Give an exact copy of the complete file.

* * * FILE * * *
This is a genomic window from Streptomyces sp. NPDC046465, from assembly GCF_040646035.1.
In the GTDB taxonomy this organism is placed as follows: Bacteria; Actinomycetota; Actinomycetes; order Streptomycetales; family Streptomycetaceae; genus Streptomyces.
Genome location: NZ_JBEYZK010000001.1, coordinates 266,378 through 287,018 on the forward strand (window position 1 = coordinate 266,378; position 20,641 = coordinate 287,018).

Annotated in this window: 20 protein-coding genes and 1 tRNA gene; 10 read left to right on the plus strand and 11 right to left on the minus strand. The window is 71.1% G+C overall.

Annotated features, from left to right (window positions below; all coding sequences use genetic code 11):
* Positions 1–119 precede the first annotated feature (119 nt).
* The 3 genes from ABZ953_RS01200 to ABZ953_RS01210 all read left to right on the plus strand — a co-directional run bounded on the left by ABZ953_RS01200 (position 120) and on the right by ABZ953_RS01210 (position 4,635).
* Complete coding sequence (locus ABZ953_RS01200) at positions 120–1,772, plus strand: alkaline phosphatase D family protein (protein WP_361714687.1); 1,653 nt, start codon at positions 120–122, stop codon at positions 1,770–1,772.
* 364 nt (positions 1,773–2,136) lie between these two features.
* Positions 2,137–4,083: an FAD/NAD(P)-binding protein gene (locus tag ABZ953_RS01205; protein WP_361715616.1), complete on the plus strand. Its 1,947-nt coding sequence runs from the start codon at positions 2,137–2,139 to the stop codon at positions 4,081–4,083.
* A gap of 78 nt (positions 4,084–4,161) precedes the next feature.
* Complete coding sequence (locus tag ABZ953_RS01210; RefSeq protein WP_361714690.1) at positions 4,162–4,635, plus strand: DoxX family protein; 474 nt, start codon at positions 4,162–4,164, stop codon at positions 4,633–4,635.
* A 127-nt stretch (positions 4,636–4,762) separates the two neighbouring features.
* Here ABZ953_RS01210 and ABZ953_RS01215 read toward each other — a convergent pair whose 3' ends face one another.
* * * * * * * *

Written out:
This is a genomic window from Streptomyces sp. NPDC046465, from assembly GCF_040646035.1.
In the GTDB taxonomy this organism is placed as follows: Bacteria; Actinomycetota; Actinomycetes; order Streptomycetales; family Streptomycetaceae; genus Streptomyces.
Genome location: NZ_JBEYZK010000001.1, coordinates 266,378 through 287,018 on the forward strand (window position 1 = coordinate 266,378; position 20,641 = coordinate 287,018).

Annotated in this window: 20 protein-coding genes and 1 tRNA gene; 10 read left to right on the plus strand and 11 right to left on the minus strand. The window is 71.1% G+C overall.

Annotated features, from left to right (window positions below; all coding sequences use genetic code 11):
* Positions 1–119 precede the first annotated feature (119 nt).
* The 3 genes from ABZ953_RS01200 to ABZ953_RS01210 all read left to right on the plus strand — a co-directional run bounded on the left by ABZ953_RS01200 (position 120) and on the right by ABZ953_RS01210 (position 4,635).
* Complete coding sequence (locus ABZ953_RS01200) at positions 120–1,772, plus strand: alkaline phosphatase D family protein (protein WP_361714687.1); 1,653 nt, start codon at positions 120–122, stop codon at positions 1,770–1,772.
* 364 nt (positions 1,773–2,136) lie between these two features.
* Positions 2,137–4,083: an FAD/NAD(P)-binding protein gene (locus tag ABZ953_RS01205; protein WP_361715616.1), complete on the plus strand. Its 1,947-nt coding sequence runs from the start codon at positions 2,137–2,139 to the stop codon at positions 4,081–4,083.
* A gap of 78 nt (positions 4,084–4,161) precedes the next feature.
* Complete coding sequence (locus tag ABZ953_RS01210; RefSeq protein WP_361714690.1) at positions 4,162–4,635, plus strand: DoxX family protein; 474 nt, start codon at positions 4,162–4,164, stop codon at positions 4,633–4,635.
* A 127-nt stretch (positions 4,636–4,762) separates the two neighbouring features.
* Here ABZ953_RS01210 and ABZ953_RS01215 read toward each other — a convergent pair whose 3' ends face one another.